The Williams Works initiative at Williams Baptist University is expanding its operations with the opening of a meat processing plant. The facility processes cattle, hogs and other livestock, and it is staffed in large part by WBU students who are working their way to an education through Williams Works. Future plans also call for a certificate program to train workers in meat cutting.
“Williams Baptist University’s meat processing plant will enable us to serve local livestock producers with an excellent processing service in a state inspected facility,” said Lucas Martin, manager of the plant. “This facility is a blessing to the university because we will be able to provide excellent products and processing services to our local community and will provide jobs for Williams Works students.”
The processing plant received its official stamp of approval from the Arkansas Department of Agriculture on Nov. 16, with Gov. Sarah Huckabee Sanders on hand to make the presentation. The Department of Health likewise approved the facility for retail meat sales.
‘Major step forward’
The plant has the capacity to handle 20–25 cattle per week, providing an outlet for local and regional farmers who have lacked nearby facilities to process their livestock. The WBU in Walnut Ridge, Arkansas, processing plant also plans to sell products such as beef jerky, breakfast sausage, specialty sausages and brats, summer sausage and snack sticks.
“We are delighted to have the WBU meat processing facility open, and it was especially gratifying to have Gov. Sanders here to help us mark the occasion,” said Stan Norman, WBU president. “This is a major step forward for the Williams Works initiative, and it also fills a significant void for our local farmers, who have been waiting months to have their livestock processed due to a shortage of facilities like this one.”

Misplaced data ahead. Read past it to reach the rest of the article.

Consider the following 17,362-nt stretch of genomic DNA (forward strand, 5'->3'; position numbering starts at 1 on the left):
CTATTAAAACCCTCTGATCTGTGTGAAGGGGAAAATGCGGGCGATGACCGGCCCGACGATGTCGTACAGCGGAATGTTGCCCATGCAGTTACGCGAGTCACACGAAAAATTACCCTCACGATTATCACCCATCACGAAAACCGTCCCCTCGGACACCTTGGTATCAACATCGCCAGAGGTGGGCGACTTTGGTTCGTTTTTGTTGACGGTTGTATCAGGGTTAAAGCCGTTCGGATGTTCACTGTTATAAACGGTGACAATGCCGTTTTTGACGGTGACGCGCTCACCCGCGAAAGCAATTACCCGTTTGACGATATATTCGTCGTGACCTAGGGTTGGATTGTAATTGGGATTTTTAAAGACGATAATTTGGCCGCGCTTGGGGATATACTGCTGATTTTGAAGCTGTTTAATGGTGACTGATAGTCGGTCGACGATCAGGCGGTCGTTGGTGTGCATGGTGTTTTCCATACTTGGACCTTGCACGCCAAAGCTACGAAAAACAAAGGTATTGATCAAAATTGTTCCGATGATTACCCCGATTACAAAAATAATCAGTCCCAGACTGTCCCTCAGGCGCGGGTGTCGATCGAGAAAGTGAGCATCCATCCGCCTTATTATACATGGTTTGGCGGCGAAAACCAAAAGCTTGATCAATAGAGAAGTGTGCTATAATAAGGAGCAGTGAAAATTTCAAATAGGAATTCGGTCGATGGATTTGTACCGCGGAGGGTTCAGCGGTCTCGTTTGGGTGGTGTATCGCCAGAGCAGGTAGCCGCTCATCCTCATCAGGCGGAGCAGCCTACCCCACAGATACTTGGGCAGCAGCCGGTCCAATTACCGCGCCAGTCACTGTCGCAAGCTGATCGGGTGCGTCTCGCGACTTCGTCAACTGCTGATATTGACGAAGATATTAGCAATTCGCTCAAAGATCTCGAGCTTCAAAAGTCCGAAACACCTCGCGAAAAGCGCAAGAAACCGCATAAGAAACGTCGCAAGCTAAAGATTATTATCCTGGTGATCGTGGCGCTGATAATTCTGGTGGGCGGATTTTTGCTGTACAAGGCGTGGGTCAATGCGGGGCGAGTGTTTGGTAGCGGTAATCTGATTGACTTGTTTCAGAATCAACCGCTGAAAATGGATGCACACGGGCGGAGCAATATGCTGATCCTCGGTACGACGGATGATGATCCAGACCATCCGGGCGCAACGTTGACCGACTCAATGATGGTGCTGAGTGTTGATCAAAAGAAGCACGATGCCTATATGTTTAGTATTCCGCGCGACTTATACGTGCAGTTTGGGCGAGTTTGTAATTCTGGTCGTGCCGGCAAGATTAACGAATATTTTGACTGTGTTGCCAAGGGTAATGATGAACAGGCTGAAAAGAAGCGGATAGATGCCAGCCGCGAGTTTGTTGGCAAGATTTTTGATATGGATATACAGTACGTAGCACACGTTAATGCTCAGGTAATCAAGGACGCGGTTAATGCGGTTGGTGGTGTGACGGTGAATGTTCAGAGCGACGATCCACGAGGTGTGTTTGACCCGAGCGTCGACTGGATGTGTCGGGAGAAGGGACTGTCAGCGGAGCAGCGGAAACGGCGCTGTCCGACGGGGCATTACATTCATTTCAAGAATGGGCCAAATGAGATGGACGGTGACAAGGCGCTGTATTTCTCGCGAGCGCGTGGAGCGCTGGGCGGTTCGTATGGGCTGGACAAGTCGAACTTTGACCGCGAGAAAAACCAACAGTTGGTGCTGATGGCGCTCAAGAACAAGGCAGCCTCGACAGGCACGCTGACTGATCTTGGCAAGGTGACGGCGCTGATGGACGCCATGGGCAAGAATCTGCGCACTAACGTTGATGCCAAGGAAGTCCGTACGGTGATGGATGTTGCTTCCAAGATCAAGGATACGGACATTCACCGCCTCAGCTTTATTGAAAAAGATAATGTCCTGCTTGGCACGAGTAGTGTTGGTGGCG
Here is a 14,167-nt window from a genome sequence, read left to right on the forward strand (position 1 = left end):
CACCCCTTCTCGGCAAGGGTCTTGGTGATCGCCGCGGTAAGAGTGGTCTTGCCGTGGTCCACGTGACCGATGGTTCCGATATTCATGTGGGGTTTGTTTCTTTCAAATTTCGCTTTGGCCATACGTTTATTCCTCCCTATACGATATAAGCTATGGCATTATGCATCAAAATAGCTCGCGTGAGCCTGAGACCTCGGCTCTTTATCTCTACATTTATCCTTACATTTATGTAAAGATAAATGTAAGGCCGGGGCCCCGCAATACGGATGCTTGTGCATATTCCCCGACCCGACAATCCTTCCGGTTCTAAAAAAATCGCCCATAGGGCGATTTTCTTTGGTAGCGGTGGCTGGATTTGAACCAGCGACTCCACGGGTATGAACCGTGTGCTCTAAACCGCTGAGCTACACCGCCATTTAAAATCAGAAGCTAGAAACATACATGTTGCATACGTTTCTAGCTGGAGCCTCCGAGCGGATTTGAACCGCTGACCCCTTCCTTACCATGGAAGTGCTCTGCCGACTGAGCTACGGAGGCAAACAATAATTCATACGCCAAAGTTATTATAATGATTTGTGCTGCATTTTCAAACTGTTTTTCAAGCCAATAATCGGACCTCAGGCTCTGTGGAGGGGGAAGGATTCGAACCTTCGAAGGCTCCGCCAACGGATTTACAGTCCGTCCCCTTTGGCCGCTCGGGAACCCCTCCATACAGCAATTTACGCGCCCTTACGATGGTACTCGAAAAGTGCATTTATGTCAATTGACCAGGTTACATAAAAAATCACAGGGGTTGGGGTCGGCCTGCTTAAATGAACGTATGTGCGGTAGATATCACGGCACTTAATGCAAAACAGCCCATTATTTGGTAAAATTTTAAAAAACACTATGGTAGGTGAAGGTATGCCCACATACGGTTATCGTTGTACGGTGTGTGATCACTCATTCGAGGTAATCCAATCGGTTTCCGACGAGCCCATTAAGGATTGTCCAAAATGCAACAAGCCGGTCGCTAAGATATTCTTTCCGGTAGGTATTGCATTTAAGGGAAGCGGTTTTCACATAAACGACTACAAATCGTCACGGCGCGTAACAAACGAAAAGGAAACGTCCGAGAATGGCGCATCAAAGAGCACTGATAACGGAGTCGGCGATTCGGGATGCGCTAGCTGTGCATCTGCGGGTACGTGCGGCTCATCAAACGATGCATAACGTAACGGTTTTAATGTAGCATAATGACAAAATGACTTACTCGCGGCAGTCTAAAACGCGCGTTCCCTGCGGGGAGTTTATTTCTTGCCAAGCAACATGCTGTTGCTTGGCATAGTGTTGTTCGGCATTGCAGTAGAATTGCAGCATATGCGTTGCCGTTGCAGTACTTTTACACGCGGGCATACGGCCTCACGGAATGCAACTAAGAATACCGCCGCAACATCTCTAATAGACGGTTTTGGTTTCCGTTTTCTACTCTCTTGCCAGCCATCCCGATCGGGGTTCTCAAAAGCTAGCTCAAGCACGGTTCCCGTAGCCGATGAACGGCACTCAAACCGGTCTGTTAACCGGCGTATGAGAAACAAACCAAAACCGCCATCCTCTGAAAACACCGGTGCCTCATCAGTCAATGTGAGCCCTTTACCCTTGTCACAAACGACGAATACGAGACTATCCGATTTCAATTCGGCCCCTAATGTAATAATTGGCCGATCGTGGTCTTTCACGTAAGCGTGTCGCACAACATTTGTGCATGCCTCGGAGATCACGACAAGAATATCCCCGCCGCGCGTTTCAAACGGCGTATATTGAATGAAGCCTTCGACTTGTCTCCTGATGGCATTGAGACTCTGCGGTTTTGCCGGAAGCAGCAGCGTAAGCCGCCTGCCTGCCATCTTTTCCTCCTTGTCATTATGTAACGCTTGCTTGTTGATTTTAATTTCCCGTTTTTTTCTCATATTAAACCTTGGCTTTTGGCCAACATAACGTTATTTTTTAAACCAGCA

Through the Williams Works program, students work 16 hours per week during the school year, and in exchange they receive full tuition and student service fees. In addition, they can apply to work full-time in the summer months to pay for the following year’s room & board.
Williams Works students are assigned to a wide array of workstations. In addition to the processing plant, they work with the Eagle Farms cage-free egg operation, vegetable farm, Williams Corner Store, Hotel Rhea, WBU maintenance and housekeeping, as well as university offices. Student workers are also assigned to community partners, such as Bosch Power Tools, Lawrence Memorial Hospital, Fresh Ideas Food Service and several others.
WBU offers more than 25 majors across a broad range of academic disciplines. Students working in the meat processing plant may be in majors unrelated to their work, but they will also learn on the job about meat processing, livestock handling, safe food production and product handling.
Future plans also call for a certificate program to be offered in meat cutting, which is intended to address the current need for workers in the meat processing field.
“We are excited about adding the educational component to our meat processing operation,” Norman said. “The certificate program will be open to students who are enrolled at WBU, as well as to those who are not currently students but want to gain training in this important field of work.”
WBU is a private, Christian university in Walnut Ridge.